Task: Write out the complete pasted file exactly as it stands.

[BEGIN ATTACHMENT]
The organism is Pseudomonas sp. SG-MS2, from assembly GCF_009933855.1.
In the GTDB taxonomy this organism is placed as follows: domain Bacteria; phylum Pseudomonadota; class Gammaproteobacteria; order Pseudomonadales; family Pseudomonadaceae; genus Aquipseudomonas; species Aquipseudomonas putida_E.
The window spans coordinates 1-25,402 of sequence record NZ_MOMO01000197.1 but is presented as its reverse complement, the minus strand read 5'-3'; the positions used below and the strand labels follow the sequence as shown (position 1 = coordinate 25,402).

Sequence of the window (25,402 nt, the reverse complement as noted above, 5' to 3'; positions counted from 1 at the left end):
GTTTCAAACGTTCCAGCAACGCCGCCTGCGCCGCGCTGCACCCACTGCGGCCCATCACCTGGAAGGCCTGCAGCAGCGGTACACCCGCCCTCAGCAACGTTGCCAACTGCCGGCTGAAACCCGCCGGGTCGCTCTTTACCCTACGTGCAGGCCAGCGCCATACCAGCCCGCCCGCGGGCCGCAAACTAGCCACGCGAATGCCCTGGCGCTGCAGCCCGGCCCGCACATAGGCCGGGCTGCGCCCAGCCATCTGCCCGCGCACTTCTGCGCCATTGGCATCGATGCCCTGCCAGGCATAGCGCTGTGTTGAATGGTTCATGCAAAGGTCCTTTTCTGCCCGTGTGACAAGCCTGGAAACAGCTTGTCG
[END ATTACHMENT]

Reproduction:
The organism is Pseudomonas sp. SG-MS2, from assembly GCF_009933855.1.
In the GTDB taxonomy this organism is placed as follows: domain Bacteria; phylum Pseudomonadota; class Gammaproteobacteria; order Pseudomonadales; family Pseudomonadaceae; genus Aquipseudomonas; species Aquipseudomonas putida_E.
The window spans coordinates 1-25,402 of sequence record NZ_MOMO01000197.1 but is presented as its reverse complement, the minus strand read 5'-3'; the positions used below and the strand labels follow the sequence as shown (position 1 = coordinate 25,402).

Sequence of the window (25,402 nt, the reverse complement as noted above, 5' to 3'; positions counted from 1 at the left end):
GTTTCAAACGTTCCAGCAACGCCGCCTGCGCCGCGCTGCACCCACTGCGGCCCATCACCTGGAAGGCCTGCAGCAGCGGTACACCCGCCCTCAGCAACGTTGCCAACTGCCGGCTGAAACCCGCCGGGTCGCTCTTTACCCTACGTGCAGGCCAGCGCCATACCAGCCCGCCCGCGGGCCGCAAACTAGCCACGCGAATGCCCTGGCGCTGCAGCCCGGCCCGCACATAGGCCGGGCTGCGCCCAGCCATCTGCCCGCGCACTTCTGCGCCATTGGCATCGATGCCCTGCCAGGCATAGCGCTGTGTTGAATGGTTCATGCAAAGGTCCTTTTCTGCCCGTGTGACAAGCCTGGAAACAGCTTGTCG